Paul Samuelson and Karl Marx

Fifty years ago May, MIT’s Paul Samuelson, the grand patriarch of neo-Keynesian economics, published a piece celebrating the centennial of Karl Marx’s Das Kapital, “Marxian Economics as Economics” (AER 57:2). The piece itself is unremarkable except for one fact. Economists in the 1960s and 1970s took Marx seriously. They read him, if for no other reason than simply that half the developed world took Marx seriously and therefore he was worth reading and worth understanding — though, in fact, few did.

Karl Marx was not an economist. He poured over the writings of eighteenth and nineteenth century economists (mostly British) in painstaking detail. Samuelson himself noted:

Marx did, in his posthumous Volume II, innovate two-sector models of reproduction and growth. These are useful anticipations of work done in our day by Harrod, Domar, Leontief, Solow, Robinson, Uzawa, Pasinetti, Kaldor, Findlay, and many others. I do not honestly think that mod-ern developments were much influenced, directly or indirectly, by Marxian writings; instead they grew naturally out of a marriage of the Clark-Bickerdike accelerator and the Keynes multiplier, and out of earlier works by Von Neumann and Frank Ramsey that show no Marxian influence. But still we all might well have benefited earlier from study of the Marx tableaux (617).

Contrary to the rants of many a Marxist, Marx’s economic thinking was not only fairly standard, but, in neoclassical terms, even prefigured many of the conceptual tools credited to more mainline figures such as WS Jevons, L Walras, and A Marshall. Which is to say, Marx understood the value, but had not mastered the techniques of rigorous mathematical modeling. Were he an economist, which he wasn’t, he might be ranked among the first neoclassicals.

This week I begin a four week special series covering the writings of my mentor and dissertation advisor, University of Chicago Historian Moishe Postone. By accident, my Labor Economics course was way oversubscribed, which meant that I could not accommodate all of the students’ presentations in the “16”-week semester; forcing me to cobble five more presentations and five more lectures — required for the 25 additional presenters, extra credit for the students who choose to attend. Postone is also not an economist. Nor, in fact, am I; though I have been teaching theory and history in the Economics Department at UC Berkeley for six years.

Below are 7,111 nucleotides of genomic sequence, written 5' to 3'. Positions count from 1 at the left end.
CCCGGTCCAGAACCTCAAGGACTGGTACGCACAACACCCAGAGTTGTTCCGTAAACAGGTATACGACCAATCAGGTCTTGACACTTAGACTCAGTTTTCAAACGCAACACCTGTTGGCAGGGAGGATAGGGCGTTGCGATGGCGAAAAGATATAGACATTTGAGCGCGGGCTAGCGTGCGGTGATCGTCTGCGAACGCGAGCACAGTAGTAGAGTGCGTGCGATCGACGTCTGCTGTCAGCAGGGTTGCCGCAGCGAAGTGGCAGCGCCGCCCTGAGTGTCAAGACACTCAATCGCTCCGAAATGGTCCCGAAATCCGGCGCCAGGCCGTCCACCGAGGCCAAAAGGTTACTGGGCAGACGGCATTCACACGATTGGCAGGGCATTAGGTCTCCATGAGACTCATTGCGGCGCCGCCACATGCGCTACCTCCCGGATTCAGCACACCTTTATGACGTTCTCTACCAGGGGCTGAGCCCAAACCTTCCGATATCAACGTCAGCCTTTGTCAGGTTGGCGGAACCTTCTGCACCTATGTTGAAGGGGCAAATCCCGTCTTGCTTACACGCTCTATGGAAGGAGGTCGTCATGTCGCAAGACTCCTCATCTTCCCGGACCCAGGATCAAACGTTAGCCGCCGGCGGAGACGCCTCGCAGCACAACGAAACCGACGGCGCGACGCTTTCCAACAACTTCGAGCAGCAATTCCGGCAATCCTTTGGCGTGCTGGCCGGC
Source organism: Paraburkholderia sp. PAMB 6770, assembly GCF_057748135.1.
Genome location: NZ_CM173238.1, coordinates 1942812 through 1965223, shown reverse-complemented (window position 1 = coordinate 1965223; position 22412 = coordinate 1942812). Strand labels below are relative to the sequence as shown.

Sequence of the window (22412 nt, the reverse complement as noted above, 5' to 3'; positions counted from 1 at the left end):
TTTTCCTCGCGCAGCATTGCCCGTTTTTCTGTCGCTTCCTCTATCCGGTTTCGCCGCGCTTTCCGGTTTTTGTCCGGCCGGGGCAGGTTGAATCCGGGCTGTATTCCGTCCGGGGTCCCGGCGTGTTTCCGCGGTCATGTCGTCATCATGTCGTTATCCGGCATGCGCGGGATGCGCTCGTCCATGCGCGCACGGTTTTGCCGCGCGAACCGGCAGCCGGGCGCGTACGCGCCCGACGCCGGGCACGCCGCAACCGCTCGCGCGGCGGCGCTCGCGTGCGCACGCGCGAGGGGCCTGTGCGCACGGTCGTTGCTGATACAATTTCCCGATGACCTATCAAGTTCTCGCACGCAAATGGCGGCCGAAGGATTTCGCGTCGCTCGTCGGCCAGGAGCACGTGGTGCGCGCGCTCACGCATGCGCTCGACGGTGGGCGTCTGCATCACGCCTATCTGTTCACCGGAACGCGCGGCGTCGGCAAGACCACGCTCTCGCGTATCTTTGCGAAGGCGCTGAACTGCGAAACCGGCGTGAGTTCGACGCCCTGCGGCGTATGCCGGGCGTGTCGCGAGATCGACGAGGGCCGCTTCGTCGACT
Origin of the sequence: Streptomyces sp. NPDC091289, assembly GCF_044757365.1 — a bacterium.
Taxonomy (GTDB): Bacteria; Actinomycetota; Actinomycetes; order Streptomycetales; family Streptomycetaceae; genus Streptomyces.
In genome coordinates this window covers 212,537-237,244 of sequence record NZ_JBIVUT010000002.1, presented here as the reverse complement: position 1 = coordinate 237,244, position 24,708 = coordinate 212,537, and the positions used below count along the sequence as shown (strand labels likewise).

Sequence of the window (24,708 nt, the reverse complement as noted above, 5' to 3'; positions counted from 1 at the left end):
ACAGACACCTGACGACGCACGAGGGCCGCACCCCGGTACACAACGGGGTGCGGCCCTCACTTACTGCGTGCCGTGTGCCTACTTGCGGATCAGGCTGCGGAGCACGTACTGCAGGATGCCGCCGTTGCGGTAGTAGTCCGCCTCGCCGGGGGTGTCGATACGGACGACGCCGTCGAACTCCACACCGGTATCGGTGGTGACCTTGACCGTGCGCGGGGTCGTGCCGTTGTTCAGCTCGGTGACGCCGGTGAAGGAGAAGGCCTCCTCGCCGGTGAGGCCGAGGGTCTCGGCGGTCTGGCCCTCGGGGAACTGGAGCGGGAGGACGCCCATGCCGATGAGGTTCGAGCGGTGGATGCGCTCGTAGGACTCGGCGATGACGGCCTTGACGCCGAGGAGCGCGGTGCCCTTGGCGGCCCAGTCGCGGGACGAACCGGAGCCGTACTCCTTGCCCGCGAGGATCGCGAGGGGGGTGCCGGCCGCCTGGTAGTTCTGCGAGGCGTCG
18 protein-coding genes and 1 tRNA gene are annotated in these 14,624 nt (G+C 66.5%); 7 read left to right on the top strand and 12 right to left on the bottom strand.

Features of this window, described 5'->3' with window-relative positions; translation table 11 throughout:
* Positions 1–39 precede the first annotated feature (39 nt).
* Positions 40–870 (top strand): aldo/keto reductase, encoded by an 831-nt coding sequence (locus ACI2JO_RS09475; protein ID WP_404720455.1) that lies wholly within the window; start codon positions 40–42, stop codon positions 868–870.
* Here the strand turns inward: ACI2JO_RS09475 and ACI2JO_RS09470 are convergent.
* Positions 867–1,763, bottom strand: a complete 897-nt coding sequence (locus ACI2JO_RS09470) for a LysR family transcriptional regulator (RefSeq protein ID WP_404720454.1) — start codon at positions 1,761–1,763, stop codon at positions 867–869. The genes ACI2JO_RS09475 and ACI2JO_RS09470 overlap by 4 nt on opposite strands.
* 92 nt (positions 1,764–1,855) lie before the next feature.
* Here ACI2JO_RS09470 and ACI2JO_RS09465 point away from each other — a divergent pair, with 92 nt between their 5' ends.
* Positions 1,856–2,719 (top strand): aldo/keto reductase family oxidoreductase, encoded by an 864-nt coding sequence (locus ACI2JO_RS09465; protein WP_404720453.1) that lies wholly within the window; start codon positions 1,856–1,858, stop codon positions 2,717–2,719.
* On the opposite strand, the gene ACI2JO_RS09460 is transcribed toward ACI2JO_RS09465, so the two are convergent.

Nevertheless, Postone’s work invites critical reflection from economists because he seats economic theory — Marx’s theory in particular — not, as many historians are inclined, in intellectual history, but, rather, in the social formations where social actors in fact are shaped and shape one another and there worlds through economic exchange. For Postone capitalism is not an illusion or “form of appearance,” which, once penetrated, reveals a deeper truth beneath the surface. Postone invites us, instead, to entertain the adequacy of concept and social form; because, as Marx himself put it: “The categories of bourgeois economics . . . are socially valid, and therefore objective, for the relationships of production belonging to this historically determined mode of social production, i.e., commodity production” (Capital I.1.4). Just as there is no secret Marxist handshake, code word, or sign, so there is no secret Marxist economics. Marx’s methodological sympathies lay with classical — perhaps even a neoclassical — economics. Where he objected was in their tendency to universalize or idealize their own social formation and the categories adequate to that formation.